One of the most common questions that patients ask is “What do the grades of my embryos tell us about my chances of becoming pregnant?” So, an embryo transfer is the last part of the in vitro fertilization (IVF) process. During IVF, fertility medications are used to stimulate the ovaries into releasing healthy eggs.
These eggs are then removed from a woman's ovaries and fertilized in a lab. Once the fertilized eggs have multiplied, the embryos are transferred to the woman's uterus.
For a pregnancy to begin, the embryo must then attach itself to the wall of her womb or uterus.
Around 2 or 3 days before the embryo transfer, the doctor will choose the best eggs to transfer to the womb.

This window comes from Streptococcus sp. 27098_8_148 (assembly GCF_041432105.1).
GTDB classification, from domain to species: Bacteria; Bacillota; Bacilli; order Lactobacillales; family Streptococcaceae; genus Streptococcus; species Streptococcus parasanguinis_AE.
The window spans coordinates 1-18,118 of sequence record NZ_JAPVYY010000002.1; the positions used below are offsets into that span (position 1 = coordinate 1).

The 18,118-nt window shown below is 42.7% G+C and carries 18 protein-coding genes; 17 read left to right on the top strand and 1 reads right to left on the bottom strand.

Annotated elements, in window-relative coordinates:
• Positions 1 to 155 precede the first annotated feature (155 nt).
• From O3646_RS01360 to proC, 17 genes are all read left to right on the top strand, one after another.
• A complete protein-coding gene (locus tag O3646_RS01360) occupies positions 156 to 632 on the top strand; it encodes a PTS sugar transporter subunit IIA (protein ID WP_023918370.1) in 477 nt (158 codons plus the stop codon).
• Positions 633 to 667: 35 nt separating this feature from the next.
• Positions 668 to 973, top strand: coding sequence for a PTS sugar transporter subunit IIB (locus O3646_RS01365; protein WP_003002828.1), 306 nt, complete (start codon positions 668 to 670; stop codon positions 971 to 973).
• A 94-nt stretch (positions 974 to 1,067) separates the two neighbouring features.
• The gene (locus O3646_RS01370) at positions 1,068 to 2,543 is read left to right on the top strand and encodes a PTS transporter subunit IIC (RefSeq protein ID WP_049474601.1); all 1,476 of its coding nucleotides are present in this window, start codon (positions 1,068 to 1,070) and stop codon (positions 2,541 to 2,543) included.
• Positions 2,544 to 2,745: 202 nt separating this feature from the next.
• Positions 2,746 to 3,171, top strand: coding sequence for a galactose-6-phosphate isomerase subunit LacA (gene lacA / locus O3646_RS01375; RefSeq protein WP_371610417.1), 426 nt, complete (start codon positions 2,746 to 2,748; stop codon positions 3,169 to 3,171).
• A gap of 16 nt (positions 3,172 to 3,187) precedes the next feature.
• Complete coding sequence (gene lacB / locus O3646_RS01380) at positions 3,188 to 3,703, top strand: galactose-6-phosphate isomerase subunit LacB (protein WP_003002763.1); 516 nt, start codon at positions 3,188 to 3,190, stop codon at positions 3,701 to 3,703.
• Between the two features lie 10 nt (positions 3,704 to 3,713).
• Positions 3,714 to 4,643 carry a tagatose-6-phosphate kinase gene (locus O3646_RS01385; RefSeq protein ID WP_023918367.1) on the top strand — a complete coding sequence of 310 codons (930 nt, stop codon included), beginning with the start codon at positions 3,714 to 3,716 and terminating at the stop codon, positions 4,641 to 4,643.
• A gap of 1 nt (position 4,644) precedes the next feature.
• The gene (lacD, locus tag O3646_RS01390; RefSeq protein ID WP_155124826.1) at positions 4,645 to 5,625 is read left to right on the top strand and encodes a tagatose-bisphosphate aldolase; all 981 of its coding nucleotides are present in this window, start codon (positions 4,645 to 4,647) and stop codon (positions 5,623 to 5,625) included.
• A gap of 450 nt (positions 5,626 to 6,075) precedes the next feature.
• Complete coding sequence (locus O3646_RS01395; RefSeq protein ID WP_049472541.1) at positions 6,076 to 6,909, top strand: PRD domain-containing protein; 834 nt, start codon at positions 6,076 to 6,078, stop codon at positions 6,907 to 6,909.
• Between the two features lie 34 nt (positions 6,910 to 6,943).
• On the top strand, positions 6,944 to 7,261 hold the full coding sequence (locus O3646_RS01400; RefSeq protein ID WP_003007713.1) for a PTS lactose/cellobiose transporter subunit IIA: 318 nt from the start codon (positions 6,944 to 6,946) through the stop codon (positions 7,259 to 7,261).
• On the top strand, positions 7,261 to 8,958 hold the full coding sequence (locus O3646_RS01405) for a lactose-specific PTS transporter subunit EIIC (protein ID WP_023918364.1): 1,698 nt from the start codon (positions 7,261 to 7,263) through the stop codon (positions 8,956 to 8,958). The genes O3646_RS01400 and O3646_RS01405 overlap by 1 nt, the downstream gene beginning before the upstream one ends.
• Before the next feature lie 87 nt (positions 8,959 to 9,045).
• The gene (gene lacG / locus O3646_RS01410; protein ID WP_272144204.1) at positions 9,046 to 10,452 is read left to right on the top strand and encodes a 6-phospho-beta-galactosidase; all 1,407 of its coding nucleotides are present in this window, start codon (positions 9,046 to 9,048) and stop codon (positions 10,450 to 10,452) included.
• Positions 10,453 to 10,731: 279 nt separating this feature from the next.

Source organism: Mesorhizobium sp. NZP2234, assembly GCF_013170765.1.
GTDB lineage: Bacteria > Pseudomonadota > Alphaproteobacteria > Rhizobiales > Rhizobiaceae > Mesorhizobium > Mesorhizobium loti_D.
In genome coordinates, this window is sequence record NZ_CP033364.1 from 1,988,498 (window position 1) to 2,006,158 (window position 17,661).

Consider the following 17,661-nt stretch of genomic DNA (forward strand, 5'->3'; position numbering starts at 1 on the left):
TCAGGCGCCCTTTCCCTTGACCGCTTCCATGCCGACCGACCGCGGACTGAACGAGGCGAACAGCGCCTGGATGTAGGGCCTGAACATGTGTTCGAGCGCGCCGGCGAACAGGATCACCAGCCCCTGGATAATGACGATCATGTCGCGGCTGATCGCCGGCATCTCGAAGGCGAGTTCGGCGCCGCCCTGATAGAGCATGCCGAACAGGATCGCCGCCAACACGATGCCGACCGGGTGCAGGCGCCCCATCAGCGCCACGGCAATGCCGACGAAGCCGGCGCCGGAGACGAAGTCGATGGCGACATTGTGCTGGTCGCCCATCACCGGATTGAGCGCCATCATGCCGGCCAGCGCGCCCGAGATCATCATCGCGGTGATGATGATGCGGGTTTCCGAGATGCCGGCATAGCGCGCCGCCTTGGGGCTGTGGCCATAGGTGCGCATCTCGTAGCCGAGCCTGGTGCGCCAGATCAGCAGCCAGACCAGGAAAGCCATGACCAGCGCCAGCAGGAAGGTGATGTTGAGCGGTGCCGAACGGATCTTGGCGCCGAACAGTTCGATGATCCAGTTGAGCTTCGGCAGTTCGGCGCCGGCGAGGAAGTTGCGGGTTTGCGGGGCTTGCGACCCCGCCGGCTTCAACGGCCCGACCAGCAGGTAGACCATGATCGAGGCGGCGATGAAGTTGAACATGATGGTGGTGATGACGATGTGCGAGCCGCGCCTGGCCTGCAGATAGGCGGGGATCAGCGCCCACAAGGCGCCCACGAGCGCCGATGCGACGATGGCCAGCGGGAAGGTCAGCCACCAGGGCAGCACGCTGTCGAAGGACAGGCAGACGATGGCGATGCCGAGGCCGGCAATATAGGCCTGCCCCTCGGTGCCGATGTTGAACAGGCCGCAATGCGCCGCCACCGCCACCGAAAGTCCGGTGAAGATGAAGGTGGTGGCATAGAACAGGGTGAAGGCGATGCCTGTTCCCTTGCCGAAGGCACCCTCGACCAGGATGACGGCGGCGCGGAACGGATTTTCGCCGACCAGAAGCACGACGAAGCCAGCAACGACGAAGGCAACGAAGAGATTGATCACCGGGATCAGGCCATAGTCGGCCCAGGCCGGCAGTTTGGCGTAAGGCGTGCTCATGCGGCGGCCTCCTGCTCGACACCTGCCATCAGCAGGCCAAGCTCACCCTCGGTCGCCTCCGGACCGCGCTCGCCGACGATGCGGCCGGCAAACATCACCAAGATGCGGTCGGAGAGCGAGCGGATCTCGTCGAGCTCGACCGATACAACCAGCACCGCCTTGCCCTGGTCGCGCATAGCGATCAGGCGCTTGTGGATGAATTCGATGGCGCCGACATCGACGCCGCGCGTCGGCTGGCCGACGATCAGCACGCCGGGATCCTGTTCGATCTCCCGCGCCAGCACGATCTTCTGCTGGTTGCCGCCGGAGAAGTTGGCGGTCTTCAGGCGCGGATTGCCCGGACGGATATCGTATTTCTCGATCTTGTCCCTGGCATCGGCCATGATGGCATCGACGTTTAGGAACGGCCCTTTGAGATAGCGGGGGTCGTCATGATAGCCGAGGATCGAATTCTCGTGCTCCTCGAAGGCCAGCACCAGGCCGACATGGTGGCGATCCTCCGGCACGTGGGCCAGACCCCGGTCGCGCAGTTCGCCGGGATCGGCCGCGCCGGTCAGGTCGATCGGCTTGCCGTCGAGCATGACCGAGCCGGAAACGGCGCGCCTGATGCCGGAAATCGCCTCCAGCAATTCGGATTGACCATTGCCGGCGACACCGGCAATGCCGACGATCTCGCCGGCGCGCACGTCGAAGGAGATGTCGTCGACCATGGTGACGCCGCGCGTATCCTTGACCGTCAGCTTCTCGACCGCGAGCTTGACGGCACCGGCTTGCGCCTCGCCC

There are many processes available to aid selection, though non-invasive methods such as metabolomic profiling are being tested. Metabolomic profiling is the process of selecting the most beneficial eggs based on a number of different factors. This could limit the need for invasive procedures in the future.
These eggs will then be fertilized in a lab and left to culture for 1-2 days. If many good quality embryos develop, the ones that are not going to be transferred can be frozen.